Do you believe God's promise for your brokenness, for the brokenness you find in others? Do you believe the promise that there's beauty on the other side? Only Jesus' love turns broken days, and broken people into works of beauty. It's what he has planned for his children. He invites us first to apply the truth of his transforming grace to our own lives. Beauty only grows in the soil of truth.

Until I knew the power of God's love to transform my wounds into beauty I had no hope to hold out to others. “Love is patient, love is kind. It does not envy, it does not boast, it is not proud. It does not dishonor others, it is not self-seeking, it is not easily angered, it keeps no record of wrongs. Love does not delight in evil but rejoices with the truth. It always protects, always trusts, always hopes, always perseveres. Love never fails,” 1 Corinthians 13:4-8. True love transforms. His love invites us to offer our brokenness up for transformation. And then, most beautiful gift, he invites us to join him in his work of applying truth to the pain of the world. He calls us to be lovers, transforming the broken into beauty.

Where are you in need of beauty? Brokenness is made beautiful by clinging to the truth of God's word. What God promises are you holding on to today?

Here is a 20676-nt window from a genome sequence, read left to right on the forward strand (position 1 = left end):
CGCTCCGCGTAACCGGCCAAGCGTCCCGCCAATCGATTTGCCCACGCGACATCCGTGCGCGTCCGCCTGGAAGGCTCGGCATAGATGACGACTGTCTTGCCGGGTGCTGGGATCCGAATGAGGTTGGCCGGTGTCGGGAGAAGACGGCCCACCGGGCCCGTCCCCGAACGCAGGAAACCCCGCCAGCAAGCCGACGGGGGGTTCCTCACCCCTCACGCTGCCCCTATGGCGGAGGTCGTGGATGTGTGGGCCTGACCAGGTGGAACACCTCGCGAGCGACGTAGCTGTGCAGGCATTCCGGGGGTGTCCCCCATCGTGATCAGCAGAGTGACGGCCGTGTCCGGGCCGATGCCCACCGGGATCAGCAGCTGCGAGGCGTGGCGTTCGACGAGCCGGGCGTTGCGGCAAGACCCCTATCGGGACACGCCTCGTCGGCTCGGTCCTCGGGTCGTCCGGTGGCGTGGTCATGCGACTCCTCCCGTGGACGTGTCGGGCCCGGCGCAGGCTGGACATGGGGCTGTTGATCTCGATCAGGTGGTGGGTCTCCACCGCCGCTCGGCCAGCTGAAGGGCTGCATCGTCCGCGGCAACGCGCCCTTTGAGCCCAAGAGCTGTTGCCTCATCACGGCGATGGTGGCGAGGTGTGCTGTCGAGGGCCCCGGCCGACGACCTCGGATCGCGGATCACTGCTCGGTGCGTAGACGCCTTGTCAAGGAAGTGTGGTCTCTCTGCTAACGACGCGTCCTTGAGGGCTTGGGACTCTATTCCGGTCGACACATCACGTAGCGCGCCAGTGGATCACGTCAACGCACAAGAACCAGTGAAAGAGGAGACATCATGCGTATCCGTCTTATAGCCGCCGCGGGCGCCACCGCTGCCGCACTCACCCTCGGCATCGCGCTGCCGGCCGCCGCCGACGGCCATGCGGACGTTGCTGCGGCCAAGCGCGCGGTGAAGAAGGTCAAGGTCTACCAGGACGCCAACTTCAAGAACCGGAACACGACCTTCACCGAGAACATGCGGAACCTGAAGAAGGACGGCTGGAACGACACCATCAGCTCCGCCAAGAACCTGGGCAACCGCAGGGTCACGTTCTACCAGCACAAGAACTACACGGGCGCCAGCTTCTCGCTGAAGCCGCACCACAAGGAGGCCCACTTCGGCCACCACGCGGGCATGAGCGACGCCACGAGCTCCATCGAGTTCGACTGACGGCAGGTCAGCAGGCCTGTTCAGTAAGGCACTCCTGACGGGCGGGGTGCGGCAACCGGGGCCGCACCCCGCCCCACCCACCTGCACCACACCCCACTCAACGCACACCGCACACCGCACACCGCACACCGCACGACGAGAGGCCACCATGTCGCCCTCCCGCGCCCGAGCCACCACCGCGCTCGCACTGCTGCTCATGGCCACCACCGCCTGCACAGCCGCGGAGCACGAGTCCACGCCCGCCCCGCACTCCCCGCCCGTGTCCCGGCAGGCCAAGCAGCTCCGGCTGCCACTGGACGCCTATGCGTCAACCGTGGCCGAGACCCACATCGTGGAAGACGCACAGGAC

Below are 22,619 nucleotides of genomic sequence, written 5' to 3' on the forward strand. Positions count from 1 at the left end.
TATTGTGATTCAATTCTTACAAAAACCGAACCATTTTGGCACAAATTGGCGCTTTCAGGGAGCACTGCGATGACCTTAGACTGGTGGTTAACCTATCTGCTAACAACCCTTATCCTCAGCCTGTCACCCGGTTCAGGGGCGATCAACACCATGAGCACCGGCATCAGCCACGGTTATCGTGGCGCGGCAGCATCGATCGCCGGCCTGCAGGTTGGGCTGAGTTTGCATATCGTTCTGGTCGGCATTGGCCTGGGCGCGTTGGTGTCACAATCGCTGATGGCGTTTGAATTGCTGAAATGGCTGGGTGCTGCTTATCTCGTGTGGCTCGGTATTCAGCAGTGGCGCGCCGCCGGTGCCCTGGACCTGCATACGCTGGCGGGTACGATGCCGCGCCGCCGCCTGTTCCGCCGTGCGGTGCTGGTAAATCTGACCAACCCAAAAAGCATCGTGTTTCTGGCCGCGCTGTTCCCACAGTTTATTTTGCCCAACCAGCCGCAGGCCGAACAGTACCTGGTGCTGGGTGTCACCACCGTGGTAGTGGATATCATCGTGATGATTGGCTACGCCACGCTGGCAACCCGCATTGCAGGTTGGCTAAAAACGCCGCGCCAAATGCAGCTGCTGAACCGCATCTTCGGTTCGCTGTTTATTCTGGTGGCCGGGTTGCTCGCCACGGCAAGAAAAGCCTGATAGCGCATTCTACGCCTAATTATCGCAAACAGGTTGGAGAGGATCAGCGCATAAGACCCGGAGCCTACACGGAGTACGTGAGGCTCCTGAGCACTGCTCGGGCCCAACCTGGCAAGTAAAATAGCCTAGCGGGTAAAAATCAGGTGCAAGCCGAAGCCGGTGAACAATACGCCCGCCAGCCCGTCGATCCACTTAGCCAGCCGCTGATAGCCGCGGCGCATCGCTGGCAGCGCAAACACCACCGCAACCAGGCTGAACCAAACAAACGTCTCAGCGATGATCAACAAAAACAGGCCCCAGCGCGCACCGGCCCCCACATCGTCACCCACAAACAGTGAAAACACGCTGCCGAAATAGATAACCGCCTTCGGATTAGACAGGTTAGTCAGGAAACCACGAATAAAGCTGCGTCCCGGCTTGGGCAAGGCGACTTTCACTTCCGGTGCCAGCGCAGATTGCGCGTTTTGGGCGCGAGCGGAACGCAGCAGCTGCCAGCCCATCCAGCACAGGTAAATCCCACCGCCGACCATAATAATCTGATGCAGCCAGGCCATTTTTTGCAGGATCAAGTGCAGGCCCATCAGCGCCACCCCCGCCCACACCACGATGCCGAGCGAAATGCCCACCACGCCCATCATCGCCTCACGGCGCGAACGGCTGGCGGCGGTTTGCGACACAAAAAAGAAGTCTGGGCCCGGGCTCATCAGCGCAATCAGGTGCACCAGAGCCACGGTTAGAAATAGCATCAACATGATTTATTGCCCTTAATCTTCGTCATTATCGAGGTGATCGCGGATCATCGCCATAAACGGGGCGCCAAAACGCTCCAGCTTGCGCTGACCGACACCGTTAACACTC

______________________________________________________________
Beck Gambill blogs at Beck Far From Home. You can read her thoughts on pursuing God there as well as download a free copy of her ebook Sister to Sister; a Mentor's Handbook. She has served with her husband, Chris, in ministry for ten years. Together they are raising God's precious gifts Max and Maggie.

Wednesday, March 21, 2012

Guess what day it is today?

4 What are your thoughts?
It is World Down syndrome day!
To celebrate, Nichole actually posed for a picture.

It was a busy, fun, and exciting morning. Let me tell you a little bit about what Nichole and I were up to today. Especially since, you know, she is the reason why we celebrate this day.

Nichole, my friend Robin and I went to Nichole's school to talk to all the kids K-5 about Down syndrome. There are about 300 students, so I wasn't sure how it would work to talk to such large groups (3-5 graders first, then K-2) The kids were amazing!